• Scalability − Cloud management companies generally allow users to purchase functionality as needed. This enables firms to grow their offerings in response to current demand. For example, if a company generates less data than in past years, it might conserve storage space. This enables the organization to save money by avoiding acquiring features it will never utilize.

  • Governed Access − With increased security comes more peace of mind regarding managed data access. Team members may access it from any location because data is stored on cloud. This access also promotes a collaborative work culture by allowing employees to readily exchange ideas, collaborate on a dataset, and more.

  • Backup and Disaster Recovery − The cloud storage vendor may manage and automate data backups, allowing the organization to focus on other tasks while ensuring that its data is secure. Keeping an up-to-date backup on hand at all times expedites disaster recovery and can help lessen the consequences of ransomware assaults.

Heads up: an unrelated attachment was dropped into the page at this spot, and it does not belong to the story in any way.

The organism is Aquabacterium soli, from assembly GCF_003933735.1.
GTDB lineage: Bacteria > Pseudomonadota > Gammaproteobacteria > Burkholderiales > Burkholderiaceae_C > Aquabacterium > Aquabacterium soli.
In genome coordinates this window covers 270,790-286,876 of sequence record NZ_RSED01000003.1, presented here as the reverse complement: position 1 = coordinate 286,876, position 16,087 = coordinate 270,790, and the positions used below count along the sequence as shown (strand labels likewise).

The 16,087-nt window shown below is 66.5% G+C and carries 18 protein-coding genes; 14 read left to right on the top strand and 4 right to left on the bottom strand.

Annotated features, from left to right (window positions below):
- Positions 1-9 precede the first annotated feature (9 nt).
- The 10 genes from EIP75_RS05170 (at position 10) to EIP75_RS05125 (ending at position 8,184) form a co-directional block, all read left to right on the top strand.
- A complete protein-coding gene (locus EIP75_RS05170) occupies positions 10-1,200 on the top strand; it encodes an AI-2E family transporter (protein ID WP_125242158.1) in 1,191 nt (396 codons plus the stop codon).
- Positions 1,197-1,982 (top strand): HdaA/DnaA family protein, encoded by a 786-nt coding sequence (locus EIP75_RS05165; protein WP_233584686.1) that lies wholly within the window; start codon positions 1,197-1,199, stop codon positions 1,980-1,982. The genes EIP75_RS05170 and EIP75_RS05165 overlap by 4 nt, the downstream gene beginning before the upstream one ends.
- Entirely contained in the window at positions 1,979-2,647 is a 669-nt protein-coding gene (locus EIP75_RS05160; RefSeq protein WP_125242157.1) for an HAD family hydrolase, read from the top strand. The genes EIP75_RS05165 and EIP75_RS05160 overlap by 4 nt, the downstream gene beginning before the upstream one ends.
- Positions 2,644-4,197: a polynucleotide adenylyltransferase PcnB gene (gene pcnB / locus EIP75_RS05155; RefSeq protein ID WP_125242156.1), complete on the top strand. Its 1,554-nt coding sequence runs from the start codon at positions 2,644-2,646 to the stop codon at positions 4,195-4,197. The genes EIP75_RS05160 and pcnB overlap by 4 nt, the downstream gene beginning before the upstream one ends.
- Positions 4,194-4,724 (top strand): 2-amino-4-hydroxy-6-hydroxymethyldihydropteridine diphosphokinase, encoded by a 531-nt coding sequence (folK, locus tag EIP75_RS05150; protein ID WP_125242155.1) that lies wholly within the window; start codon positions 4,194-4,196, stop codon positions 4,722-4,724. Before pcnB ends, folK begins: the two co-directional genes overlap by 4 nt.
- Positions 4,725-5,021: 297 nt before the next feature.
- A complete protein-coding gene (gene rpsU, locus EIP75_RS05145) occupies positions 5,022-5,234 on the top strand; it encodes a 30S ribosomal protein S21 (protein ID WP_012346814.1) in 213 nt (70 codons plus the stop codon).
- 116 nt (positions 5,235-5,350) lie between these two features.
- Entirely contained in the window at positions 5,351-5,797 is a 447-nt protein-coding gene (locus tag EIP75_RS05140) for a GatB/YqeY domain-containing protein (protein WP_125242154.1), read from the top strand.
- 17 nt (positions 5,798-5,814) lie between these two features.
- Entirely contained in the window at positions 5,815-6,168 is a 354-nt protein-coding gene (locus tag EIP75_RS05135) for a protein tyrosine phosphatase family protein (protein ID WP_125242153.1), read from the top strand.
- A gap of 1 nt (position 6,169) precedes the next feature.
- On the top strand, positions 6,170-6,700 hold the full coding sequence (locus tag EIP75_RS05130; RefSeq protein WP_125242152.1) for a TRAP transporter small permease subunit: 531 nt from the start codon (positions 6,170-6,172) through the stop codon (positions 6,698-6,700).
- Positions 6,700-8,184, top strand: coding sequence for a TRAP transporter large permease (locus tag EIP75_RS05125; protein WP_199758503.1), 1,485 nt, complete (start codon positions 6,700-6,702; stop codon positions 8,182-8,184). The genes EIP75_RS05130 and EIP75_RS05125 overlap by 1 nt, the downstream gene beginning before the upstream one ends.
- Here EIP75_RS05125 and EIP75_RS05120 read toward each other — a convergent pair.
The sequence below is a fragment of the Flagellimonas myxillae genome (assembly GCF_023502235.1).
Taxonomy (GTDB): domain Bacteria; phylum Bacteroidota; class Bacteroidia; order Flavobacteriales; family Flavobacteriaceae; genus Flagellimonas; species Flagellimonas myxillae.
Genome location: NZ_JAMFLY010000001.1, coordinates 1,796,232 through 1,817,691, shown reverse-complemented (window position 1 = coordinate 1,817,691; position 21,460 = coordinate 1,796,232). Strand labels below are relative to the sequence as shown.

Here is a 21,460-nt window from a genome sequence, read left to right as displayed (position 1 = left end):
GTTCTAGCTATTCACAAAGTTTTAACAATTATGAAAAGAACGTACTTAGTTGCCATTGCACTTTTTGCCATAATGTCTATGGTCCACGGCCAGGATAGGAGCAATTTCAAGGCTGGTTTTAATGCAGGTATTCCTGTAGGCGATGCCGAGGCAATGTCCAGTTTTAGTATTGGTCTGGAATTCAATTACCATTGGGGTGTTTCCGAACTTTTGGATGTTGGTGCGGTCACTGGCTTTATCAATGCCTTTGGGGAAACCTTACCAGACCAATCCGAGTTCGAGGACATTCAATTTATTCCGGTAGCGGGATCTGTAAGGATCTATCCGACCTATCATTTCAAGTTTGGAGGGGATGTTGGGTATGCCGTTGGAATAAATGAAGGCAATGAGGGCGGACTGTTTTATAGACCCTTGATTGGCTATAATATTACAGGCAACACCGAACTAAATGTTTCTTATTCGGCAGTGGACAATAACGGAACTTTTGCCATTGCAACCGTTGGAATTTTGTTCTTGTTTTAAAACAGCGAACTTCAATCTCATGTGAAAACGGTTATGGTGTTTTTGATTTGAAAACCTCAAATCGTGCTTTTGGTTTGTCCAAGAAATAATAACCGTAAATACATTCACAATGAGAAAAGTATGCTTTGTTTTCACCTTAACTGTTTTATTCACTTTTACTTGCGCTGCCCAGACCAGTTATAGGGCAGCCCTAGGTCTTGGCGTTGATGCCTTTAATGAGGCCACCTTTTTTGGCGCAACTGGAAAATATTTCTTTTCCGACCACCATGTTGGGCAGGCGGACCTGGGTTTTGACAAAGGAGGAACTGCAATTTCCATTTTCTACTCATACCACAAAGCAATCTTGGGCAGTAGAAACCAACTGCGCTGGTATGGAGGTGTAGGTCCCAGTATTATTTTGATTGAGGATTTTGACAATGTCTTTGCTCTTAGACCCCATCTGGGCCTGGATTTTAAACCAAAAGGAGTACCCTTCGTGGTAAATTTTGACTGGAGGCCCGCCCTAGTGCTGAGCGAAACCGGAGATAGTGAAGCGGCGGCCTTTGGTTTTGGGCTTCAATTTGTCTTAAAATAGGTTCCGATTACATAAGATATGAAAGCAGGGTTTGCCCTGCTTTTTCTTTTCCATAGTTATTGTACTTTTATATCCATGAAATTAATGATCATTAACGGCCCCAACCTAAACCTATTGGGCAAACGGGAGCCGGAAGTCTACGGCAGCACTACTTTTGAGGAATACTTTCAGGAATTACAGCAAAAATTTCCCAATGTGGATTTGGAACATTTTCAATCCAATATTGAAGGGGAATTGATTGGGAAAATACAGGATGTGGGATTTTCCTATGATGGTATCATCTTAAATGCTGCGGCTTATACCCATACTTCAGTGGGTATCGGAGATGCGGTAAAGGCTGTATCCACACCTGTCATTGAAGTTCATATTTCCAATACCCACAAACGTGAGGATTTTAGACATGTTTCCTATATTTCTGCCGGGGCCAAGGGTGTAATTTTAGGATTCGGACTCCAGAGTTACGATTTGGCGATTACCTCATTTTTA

• Automated Updates − Many cloud services will automatically execute software upgrades to guarantee that data is continually safeguarded with updated technologies. Businesses no longer have to postpone operations or rely on IT personnel to update systems manually.

  • Improved Data Quality − A well-designed cloud management system will assist brands in improving data quality and providing single source of truth for all information. It also prevents data silos by allowing numerous users to share and access resources rapidly.

Conclusion

There are 5 things to keep essential pillars for Cloud DBA, protecting storage, controlling access to data, security data transit, authenticating arriving data, and backup / recovering data. The best practices are to start with a plan of the structure of the database and the cloud used, to maintain healthy data, create data backups, and data governance. The advantages of following these best practices are: Increased Security, Scalability, Governed access, Easy backup and recovery, automated updating, and improved data quality. There are 2 key options to consider as a DBA, whether you want to build in-house solutions for these by using a Self-managed database or outsource by using a DBaaS.

Updated on: 21-Nov-2022